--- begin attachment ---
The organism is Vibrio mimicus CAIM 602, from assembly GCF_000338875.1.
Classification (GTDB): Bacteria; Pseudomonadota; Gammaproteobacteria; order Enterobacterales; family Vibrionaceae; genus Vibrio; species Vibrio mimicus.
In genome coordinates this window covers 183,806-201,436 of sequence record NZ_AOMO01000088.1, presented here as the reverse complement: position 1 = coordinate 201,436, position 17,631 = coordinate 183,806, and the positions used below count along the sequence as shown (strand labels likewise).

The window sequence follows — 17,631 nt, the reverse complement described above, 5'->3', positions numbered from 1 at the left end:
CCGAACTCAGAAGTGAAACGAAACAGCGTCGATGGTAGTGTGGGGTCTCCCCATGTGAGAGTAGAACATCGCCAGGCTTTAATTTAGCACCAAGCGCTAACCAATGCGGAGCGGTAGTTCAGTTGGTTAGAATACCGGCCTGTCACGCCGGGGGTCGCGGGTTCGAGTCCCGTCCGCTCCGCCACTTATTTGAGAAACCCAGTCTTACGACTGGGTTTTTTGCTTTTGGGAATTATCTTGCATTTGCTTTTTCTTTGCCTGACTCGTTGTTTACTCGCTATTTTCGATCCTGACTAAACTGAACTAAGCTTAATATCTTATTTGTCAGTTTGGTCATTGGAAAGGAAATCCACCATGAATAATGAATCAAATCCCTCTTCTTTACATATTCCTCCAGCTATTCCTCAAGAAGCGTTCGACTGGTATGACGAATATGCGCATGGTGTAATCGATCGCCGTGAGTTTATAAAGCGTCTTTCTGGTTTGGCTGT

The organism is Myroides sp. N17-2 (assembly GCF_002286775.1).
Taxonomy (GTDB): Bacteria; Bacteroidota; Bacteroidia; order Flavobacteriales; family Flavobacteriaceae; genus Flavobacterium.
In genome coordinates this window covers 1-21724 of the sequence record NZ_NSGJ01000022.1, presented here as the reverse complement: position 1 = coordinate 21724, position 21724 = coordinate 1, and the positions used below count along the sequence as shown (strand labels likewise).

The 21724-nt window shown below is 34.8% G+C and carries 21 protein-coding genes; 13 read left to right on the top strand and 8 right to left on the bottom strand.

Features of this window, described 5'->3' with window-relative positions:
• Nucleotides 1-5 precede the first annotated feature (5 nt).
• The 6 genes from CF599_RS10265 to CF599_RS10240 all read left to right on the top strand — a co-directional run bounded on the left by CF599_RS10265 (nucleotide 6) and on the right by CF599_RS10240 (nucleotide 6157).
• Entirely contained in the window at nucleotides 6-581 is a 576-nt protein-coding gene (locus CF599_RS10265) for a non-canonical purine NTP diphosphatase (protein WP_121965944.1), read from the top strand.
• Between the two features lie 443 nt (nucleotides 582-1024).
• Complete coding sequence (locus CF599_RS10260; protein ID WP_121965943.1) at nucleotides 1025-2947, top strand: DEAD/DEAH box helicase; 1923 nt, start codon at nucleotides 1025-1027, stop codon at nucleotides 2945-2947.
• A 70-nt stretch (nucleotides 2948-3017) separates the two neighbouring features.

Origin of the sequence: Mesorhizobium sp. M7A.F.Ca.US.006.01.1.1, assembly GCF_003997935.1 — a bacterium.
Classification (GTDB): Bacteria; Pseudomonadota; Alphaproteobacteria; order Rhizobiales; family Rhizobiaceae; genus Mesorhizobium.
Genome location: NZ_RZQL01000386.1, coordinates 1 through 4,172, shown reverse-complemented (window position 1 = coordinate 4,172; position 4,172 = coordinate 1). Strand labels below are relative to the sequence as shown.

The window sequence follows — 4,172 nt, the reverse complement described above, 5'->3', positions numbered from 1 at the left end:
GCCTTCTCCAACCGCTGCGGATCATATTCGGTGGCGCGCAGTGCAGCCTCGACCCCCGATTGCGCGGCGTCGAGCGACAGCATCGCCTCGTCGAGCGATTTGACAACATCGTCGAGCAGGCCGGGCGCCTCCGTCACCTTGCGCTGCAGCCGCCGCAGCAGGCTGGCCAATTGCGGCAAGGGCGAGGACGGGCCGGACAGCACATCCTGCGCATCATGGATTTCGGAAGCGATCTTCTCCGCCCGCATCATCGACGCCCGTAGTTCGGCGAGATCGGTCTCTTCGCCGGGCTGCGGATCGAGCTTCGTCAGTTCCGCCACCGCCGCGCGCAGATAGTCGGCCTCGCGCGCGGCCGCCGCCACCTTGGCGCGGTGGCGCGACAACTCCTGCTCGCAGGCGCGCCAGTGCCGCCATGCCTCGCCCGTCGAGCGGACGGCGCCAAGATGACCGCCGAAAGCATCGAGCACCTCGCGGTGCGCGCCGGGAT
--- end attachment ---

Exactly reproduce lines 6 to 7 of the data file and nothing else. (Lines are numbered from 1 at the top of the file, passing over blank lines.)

The organism is Myroides sp. N17-2 (assembly GCF_002286775.1).
Taxonomy (GTDB): Bacteria; Bacteroidota; Bacteroidia; order Flavobacteriales; family Flavobacteriaceae; genus Flavobacterium.